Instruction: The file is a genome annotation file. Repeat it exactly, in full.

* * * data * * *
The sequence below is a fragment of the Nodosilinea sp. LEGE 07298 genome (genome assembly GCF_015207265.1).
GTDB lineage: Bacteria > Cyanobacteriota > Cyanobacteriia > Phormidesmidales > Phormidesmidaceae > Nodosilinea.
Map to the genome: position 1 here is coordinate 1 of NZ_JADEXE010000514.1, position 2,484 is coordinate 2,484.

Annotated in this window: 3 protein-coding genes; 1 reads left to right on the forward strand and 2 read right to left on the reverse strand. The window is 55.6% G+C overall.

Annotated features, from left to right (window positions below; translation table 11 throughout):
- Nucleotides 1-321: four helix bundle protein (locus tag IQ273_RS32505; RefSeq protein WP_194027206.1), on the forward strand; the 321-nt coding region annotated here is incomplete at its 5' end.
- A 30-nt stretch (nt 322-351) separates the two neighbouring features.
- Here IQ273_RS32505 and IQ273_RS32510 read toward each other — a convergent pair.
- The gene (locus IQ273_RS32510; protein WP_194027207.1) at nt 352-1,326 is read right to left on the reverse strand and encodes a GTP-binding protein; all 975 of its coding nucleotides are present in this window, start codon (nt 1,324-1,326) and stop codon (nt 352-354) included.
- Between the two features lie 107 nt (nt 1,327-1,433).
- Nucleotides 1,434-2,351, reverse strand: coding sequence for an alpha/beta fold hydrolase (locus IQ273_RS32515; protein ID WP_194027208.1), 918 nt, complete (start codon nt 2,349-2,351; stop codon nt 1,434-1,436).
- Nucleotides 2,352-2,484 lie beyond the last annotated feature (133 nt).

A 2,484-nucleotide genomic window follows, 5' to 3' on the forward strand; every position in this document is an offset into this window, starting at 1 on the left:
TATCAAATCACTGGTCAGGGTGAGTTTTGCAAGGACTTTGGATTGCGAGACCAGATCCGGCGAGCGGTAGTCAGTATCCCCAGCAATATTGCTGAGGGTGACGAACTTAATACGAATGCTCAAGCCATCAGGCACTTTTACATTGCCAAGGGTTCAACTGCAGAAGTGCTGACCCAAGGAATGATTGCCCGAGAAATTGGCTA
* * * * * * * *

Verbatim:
The sequence below is a fragment of the Nodosilinea sp. LEGE 07298 genome (genome assembly GCF_015207265.1).
GTDB lineage: Bacteria > Cyanobacteriota > Cyanobacteriia > Phormidesmidales > Phormidesmidaceae > Nodosilinea.
Map to the genome: position 1 here is coordinate 1 of NZ_JADEXE010000514.1, position 2,484 is coordinate 2,484.

Annotated in this window: 3 protein-coding genes; 1 reads left to right on the forward strand and 2 read right to left on the reverse strand. The window is 55.6% G+C overall.

Annotated features, from left to right (window positions below; translation table 11 throughout):
- Nucleotides 1-321: four helix bundle protein (locus tag IQ273_RS32505; RefSeq protein WP_194027206.1), on the forward strand; the 321-nt coding region annotated here is incomplete at its 5' end.
- A 30-nt stretch (nt 322-351) separates the two neighbouring features.
- Here IQ273_RS32505 and IQ273_RS32510 read toward each other — a convergent pair.
- The gene (locus IQ273_RS32510; protein WP_194027207.1) at nt 352-1,326 is read right to left on the reverse strand and encodes a GTP-binding protein; all 975 of its coding nucleotides are present in this window, start codon (nt 1,324-1,326) and stop codon (nt 352-354) included.
- Between the two features lie 107 nt (nt 1,327-1,433).
- Nucleotides 1,434-2,351, reverse strand: coding sequence for an alpha/beta fold hydrolase (locus IQ273_RS32515; protein ID WP_194027208.1), 918 nt, complete (start codon nt 2,349-2,351; stop codon nt 1,434-1,436).
- Nucleotides 2,352-2,484 lie beyond the last annotated feature (133 nt).

A 2,484-nucleotide genomic window follows, 5' to 3' on the forward strand; every position in this document is an offset into this window, starting at 1 on the left:
TATCAAATCACTGGTCAGGGTGAGTTTTGCAAGGACTTTGGATTGCGAGACCAGATCCGGCGAGCGGTAGTCAGTATCCCCAGCAATATTGCTGAGGGTGACGAACTTAATACGAATGCTCAAGCCATCAGGCACTTTTACATTGCCAAGGGTTCAACTGCAGAAGTGCTGACCCAAGGAATGATTGCCCGAGAAATTGGCTA